Just when it seemed that the pool of research funding was down to puddles, the Howard Hughes Medical Institute (HHMI) announced Wednesday a national open competition for 20-25 new HHMI investigators who will be awarded $150 million in new funds over the next five years. All applications are self-nominations and endorsement letters are only required if the candidate becomes a semifinalist.

Published in ASCB Post

In the pantheon of Great Biologists, there are major discoveries and powerful insights but great humor is more or less limited to GBS Haldane's wisecrack about evolution revealing the Creator's "inordinate fondness for beetles." But if you're looking for funny in cell biology, try the pantheon's very small humour annex in Chicago where Stan Cohn teaches at DePaul University and studies diatoms, the vast group of unicellular algae that anchors the oceanic food, acts as water pollution markers, and continues to intrigue cell biologists because of their silica cell walls and exquisite photo sensitivity.

Published in ASCB Post

Time-lapse movies of a cellular "heaven and hell," a dividing crane fly sperm cell undergoing, and the early development of muscle cells were recognized with the top three awards in the American Society for Cell Biology's Celldance "Really Useful" Cell Biology Video Contest for 2013. The special Public Outreach Award went to a group of cell biologists at the Dartmouth College, Geisel School of Medicine who danced their favorite cellular processes as The Cell Dance.

Published in Live from ASCB 2013

Insurrection, intellectual rebellion, or learned remonstrance, call it what you will, the San Francisco Declaration on Research Assessment, or DORA, began one year ago this week in a windowless meeting room in the depths of the Moscone Convention Center when a group of scientists, journal editors, and publishers decided they had a common problem that needed addressing—the journal impact factor, or JIF.

Published in Live from ASCB 2013

Is there life after graduate school? For doctoral students and postdocs who've been wondering what their future lab life could be like outside academia, say in the biotech industry, here's a chance to get a taste and some intensive training in a free-to-the-student 12-day MBA-style, case-based course. ASCB and the Keck Graduate Institute (KGI), with generous funding from EMD Millipore, have teamed up to offer "Managing Science in the Biotech Industry: An Intensive Course for Students and Postdocs" to 40 postdocs and graduate ASCB members this June in Claremont, CA.

Published in ASCB Post

Elaine Fuchs grew up surrounded by scientists. Her father and aunt were scientists at Argonne National Laboratories, and later her older sister became a neuroscientist. So Fuchs has followed in the family footsteps. Today she is a Howard Hughes Medical Institute investigator, a professor at the Rockefeller University, and a widely recognized pioneer in adult stem cell research. She is also a former ASCB President. As an ASCB stalwart and a stem cell pathfinder, Fuchs was drafted to serve on the ASCB Stem Cell Task Force last spring and helped write the preliminary report, which was presented for public comment last month.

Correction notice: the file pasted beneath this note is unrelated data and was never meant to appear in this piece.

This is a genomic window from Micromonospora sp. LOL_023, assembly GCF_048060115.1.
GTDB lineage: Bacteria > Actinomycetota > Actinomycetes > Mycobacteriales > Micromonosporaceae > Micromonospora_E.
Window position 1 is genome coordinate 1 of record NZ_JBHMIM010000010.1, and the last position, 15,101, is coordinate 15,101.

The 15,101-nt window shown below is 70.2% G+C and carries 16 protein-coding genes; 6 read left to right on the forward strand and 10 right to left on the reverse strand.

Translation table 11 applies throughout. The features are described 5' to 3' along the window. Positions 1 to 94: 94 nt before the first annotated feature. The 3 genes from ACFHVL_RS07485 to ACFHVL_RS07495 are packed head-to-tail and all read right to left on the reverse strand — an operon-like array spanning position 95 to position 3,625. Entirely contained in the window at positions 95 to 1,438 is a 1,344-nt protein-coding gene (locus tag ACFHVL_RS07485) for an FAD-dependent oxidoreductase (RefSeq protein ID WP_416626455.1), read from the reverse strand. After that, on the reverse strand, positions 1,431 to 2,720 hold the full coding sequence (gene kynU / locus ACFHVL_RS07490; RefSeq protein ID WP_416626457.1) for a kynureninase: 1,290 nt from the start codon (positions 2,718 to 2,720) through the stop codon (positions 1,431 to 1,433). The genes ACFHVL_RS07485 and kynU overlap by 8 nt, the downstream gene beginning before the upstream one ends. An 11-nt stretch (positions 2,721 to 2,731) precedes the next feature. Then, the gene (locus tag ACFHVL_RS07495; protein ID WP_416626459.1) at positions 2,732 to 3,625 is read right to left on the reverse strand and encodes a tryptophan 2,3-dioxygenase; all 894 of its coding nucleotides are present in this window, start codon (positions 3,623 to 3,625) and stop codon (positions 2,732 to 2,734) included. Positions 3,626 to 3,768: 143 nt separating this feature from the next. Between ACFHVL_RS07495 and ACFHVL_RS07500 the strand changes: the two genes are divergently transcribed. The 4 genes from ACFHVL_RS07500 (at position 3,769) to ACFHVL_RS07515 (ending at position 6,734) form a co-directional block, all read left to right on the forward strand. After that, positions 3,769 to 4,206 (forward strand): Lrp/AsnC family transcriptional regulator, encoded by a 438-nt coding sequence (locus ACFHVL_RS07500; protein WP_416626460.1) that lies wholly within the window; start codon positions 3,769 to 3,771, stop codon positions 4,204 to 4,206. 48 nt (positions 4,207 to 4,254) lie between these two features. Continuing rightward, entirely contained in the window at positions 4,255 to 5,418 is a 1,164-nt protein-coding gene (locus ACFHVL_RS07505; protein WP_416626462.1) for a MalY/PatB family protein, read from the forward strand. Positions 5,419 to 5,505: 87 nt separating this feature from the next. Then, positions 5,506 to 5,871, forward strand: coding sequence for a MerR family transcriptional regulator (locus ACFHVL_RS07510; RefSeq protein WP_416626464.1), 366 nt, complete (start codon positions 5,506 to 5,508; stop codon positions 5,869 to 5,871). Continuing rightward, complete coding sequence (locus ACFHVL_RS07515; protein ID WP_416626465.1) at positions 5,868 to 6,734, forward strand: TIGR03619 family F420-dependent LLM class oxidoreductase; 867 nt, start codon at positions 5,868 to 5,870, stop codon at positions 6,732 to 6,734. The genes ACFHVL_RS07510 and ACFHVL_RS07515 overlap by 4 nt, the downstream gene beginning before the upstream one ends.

Published in Live from ASCB 2013

It is the Talk of Talks. Win the Nobel Prize in Medicine or Physiology and you get an hour in the brand new 1,000-seat Aula Medica of the Karolinska Institutet in which to explain the science that earned your airfare to Stockholm. In your Nobel lecture, you can thank your mentors, colleagues, and former labbies plus include a wave hello to family. You can also point out the philosophical implications of your work or issue a dire warning.

Published in ASCB Post

Two longtime ASCB members, Randy Schekman of the University of California, Berkeley, and James Rothman of Yale University, along with co-winner Thomas Südhof, will give their 2013 Nobel Prize in Physiology or Medicine lectures tonight at 7:00 pm EST (1:00 pm in Stockholm). To watch live tonight, tune into the live YouTube stream broadcast below.

Published in ASCB Post

One is an insider who just came in from the outside, the other, an outsider serving as an advisor at the very highest level. But both are key players in the future of the National Institutes of Health (NIH). Both will be on stage at the ASCB Annual Meeting in New Orleans on Monday, December 16, at 1:30 pm in Room 356.

Published in Live from ASCB 2013

An experiment: Some warm and starry night, take two senior cell biologists out on a boat. Put wine or beer or something that signals "closed for the day" into one hand and a copy of Craig Venter's latest book, Life At the Speed of Light into the other. (You might have to hold the flashlight.) Ask aloud, "So what do you think of Craig Venter?" Be prepared for a long but interesting night.

Published in Live from ASCB 2013

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